It’s been a few months since I first checked out Mega City Police, with the initial preview being a positive experience. Fast-forward to today and the full release is here! With much more content than the Prelude demo, as well as additional refinements, is this still as challenging and exciting as the first time I played it? Let’s have a look.
The debut title from Undreamed Games, a one-man team based in Amsterdam, Mega City Police is a skill-based action roguelike with a retrowave aesthetic. You’ll feel right at home if you’ve played a roguelike before, with its steady increase in difficulty, randomised loot, and constant waves of enemies out for your blood. But the question is, does it do enough differently to set itself apart from others in the genre?
Taking place within a city — Mega City, to be precise — rife with criminal activity, you’ll play as one of several characters (each with their own unique abilities and starting weapon) with the task of bringing law and order back to the streets. There isn’t much in the way of a storyline here, but if you’ve ever played similar titles such as Enter the Gungeon or Nuclear Throne, you’ll know that a solid narrative isn’t important when a game is this fun and meant to be played in short bursts on repeat.
Mega City Police is brimming with personality that makes it feel like a love letter to action films of the ‘80s and ‘90s. It’s got that retrofuture vibe that the media of the past envisioned the distant year of 1999 to look like, with neon-soaked streets and laser weapons aplenty. It’s gritty, but still rather charming; the character sprites — looking like WWE wrestlers currently under investigation for steroid use — being especially endearing, with a few not-so-subtle nods to fictional characters of the past.
So the game nails the atmosphere, but it also looks great as well, as if you were back in an arcade dumping coins into a machine for just one more go. For such a dingy city, there’s still a lot of colour in the environments, with pixelated explosions and blood-soaked streets around every corner.
This also extends to the audio, with plenty of synthwave artists lending their talents to Mega City Police’s soundtrack. You’ll unlock more tracks as you discover cassette tapes hidden throughout the levels, and there’s a good amount of music here for players to discover.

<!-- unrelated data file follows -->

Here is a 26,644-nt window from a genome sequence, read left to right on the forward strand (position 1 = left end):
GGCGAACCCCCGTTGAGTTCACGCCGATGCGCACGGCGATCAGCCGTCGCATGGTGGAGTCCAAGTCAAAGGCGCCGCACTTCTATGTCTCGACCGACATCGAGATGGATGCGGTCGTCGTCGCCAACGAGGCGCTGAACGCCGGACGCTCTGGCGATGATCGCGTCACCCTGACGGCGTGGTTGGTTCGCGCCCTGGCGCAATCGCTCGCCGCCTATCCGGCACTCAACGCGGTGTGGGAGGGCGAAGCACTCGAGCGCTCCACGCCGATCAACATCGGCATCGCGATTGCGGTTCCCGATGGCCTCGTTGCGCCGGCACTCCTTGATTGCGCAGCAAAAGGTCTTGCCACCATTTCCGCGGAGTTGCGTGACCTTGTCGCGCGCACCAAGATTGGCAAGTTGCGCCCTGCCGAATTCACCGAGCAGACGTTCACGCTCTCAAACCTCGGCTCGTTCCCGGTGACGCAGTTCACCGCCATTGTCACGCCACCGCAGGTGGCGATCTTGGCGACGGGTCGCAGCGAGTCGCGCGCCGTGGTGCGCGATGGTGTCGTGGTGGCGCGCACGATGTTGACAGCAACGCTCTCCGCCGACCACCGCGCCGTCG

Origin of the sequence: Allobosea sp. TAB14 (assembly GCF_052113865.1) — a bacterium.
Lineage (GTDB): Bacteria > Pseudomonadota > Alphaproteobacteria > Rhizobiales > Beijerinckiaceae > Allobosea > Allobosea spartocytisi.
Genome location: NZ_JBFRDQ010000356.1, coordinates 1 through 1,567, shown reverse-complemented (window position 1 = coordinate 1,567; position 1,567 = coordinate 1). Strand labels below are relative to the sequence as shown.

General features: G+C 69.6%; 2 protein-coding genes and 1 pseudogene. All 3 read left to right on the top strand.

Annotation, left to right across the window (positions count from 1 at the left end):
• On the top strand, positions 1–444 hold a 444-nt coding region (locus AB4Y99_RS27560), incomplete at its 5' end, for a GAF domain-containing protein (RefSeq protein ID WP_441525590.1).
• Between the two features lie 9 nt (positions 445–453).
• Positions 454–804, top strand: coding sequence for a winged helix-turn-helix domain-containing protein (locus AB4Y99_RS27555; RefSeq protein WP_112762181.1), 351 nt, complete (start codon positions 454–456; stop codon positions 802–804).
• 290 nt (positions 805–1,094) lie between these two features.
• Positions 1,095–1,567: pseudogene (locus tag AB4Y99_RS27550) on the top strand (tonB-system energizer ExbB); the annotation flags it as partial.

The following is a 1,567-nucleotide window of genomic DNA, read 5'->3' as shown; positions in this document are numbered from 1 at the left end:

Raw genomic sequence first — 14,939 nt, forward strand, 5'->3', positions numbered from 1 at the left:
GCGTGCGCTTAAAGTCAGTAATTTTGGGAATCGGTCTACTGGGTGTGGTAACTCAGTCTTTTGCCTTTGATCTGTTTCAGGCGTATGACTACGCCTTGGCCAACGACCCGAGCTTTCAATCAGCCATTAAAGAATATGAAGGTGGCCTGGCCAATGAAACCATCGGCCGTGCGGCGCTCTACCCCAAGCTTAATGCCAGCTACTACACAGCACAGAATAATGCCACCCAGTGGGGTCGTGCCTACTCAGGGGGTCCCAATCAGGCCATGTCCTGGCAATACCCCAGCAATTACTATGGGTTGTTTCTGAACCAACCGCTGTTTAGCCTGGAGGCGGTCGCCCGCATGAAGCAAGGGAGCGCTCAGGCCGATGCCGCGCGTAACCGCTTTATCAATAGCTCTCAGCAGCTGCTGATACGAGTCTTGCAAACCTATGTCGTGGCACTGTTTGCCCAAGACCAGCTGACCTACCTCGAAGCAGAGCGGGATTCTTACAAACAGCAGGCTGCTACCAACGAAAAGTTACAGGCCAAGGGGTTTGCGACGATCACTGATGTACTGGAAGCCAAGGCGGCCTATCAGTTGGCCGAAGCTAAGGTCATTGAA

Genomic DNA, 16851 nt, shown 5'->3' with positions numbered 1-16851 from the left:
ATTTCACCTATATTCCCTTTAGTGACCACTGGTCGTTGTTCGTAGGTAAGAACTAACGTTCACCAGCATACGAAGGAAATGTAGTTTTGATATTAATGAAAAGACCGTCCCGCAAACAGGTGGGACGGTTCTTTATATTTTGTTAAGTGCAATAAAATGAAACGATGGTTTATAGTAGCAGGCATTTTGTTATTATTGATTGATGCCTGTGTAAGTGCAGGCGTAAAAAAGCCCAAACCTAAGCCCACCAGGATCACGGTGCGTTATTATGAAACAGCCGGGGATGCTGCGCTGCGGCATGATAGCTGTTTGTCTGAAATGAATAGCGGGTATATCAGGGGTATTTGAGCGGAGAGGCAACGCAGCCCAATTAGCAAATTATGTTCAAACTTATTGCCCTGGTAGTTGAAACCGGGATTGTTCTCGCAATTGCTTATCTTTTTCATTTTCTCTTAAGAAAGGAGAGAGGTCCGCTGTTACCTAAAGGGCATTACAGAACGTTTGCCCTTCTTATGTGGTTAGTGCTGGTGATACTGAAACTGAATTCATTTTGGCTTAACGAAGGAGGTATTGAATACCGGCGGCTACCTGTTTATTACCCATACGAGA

Gameplay is simple enough to understand, allowing for anyone to be able to pick up and play. Controls are simplistic and work well and will enable the use of either a mouse and keyboard or controller. It feels like a twin-stick shooter, spinning your mouse around to aim at enemies and taking shots at them with the left click. Right click serves as your melee attack, although watch out for your quickly depleting stamina!
But simple-to-learn controls doesn’t mean you’re in for an easy time, especially if you opt for the “classic” difficulty mode, as Mega City Police is tough! Leaving the safety of the police station — which acts as a hub area — you’re quickly thrown into combat with a variety of armed and unarmed goons. Quick reflexes and an itchy trigger finger are musts here, although death is never the end, and you’re free to quickly jump back to the start of the level or return to headquarters to swap to a different agent. There’s also, thankfully, a shop between each level, allowing you to resupply and purchase new weapons using all the completely legitimate money scavenged from the corpses left in your wake.
Each level contains three areas (including a boss encounter), and there’s barely ever a moment to take a breath, as enemies will come at you hard. These levels are, thankfully, procedurally generated, which staves off the tedium after yet another failed run. You’ll need to utilise all of your agent’s abilities to stay alive whilst swapping out weapons constantly so you don’t run the risk of running out of ammo during combat. Each agent has their own unique evasive manoeuvre and special attack too, such as the dash move or calling in reinforcements, they also have their own individual upgrades to ensure each one feels different to play as. The Cyborg, for example, can carry an extra weapon, whereas the Detective has a higher chance of finding new weapons from fallen foes. With eight playable agents in total (three available from the start, with five more to unlock), there’s a good variety to experiment with, and when you factor in the over 150 weapons to collect, there’s potentially a different build for each playthrough.
Whilst not an awful lot has changed in Mega City Police since my time with the preview, the small adjustments and additions have elevated what was already an enjoyable, tough-as-nails shooter to a much more polished version packed with content. It’s hard to pick faults with a game like this; it’s simple, for sure, but that doesn’t mean it’s lacking in quality. If you’ve got the patience for repeat runs of the same areas (although the layouts do change) and love the retro aesthetic, then it’s an absolute blast to play, be it for a few minutes or a few hours!
Mega City Police is a riot, in both senses of the word. It’s a challenge for sure — especially if you opt out of the casual mode — but each death was met with an “oh, just one more go” feeling that repeated over and over again until I finally conquered a run. It’s fun, flashy, and full of substance, and definitely a must-play title for fans of action roguelikes.
Mega City Police (Reviewed on Windows)
Excellent. Look out for this one.
A frantic, fun roguelike that perfectly encapsulates what makes the genre so great, without taking itself too seriously. A brilliant debut title, and an easy recommendation!